At the Department of Toxicogenomics (TGX), a multidisciplinary team of (cell) biologists, chemists, geneticists, toxicologists and bioinformaticians is working in close collaboration to establish the biological impact of exposures to potentially toxic compounds and to develop safe therapeutic strategies for genetic and non-genetic diseases. The rapid development of omics-technologies, has enabled us to establish responses on different molecular levels with higher sensitivity than most classical effect markers, and providing information on the involved molecular mechanisms of action. As such, toxicogenomics research combines toxicology with genomics approaches, and in particular next generation sequencing, in order to obtain more accurate understanding of toxicological processes and related disease mechanisms in order to maintain, restore or improve normal function. The application of these innovative omics-technologies in in vitro investigations of human, (patient-derived) cell models, in human population studies and in human health risk analysis can be regarded as the central research paradigm of our department.
- Focuses on more accurate understanding of toxicological processes
- Led by prof. dr. T. de Kok
The mission of Department of Toxicogenomics is to explore, develop and to exploit the full potential of innovative cell technologies and genomics platforms, for the purpose of advancing mechanism-based in vitro assays using human cells, for predictive toxicology, as well as for developing novel biomarkers of toxic exposure and related diseases to be used in human population studies. Furthermore, we aim to contribute to the prevention and treatment of human disease by facilitating the development of safe drugs, stem cell therapy and consumer products without animal testing, by designing (personalized) prevention and treatment strategies and the identification of environmental health hazards.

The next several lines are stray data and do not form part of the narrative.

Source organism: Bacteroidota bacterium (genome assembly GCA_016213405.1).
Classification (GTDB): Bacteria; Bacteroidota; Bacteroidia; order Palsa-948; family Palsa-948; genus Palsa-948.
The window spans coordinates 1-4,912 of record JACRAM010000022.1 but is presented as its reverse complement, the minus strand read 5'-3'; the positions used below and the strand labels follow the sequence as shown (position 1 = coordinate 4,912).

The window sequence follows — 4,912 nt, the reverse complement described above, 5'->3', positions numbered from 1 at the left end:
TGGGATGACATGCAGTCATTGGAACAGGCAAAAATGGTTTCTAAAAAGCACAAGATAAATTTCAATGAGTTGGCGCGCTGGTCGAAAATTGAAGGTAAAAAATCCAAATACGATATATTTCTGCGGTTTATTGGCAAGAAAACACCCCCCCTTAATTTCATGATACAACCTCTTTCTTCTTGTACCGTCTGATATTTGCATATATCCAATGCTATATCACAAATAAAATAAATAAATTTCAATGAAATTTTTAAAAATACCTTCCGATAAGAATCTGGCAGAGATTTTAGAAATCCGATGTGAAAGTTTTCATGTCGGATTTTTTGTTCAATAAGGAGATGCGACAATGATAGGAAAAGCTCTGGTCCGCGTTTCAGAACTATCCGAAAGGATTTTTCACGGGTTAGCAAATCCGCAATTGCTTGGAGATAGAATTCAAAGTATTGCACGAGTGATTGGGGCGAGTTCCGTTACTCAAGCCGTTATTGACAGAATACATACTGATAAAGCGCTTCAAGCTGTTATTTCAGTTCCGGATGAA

The department has strong collaborations both on the national level, and on the international level in the context of numerous EU and non-EU projects. Within Maastricht University there is a long history of collaboration with various clinical departments in the Maastricht University Medical Centre (MUMC+). The Department of Toxicogenomics is part of the GROW Research School for Oncology and Developmental Biology and the MHeNs School for Mental Health and Neuroscience and involved in the Maastricht Centre for Systems Biology (MaCSBio).
Papers published in 2020
11th World Congress on Alternatives and Animal Use in the Life Sciences 2021 (WC11)
WC11 will be held in Maastricht, the Netherlands from 22-26 August 2021. The general theme of the congress, ‘3Rs in transition: from development to application’, emphasizes the increasing focus on the use of better, more human-relevant models for personalized and preventive health care, safer products and innovative research.
WC11 will explore the latest in 3R R&D and will provide a multidisciplinary programme covering more traditional themes as well as very latest issues and novel developments in the field of alternatives to animal testing in the life sciences. Registration.
Stay updated or submit a session for the scientific program via the official website www.wc11maastricht.org. Also subscribe for our newsletter for important news and developments.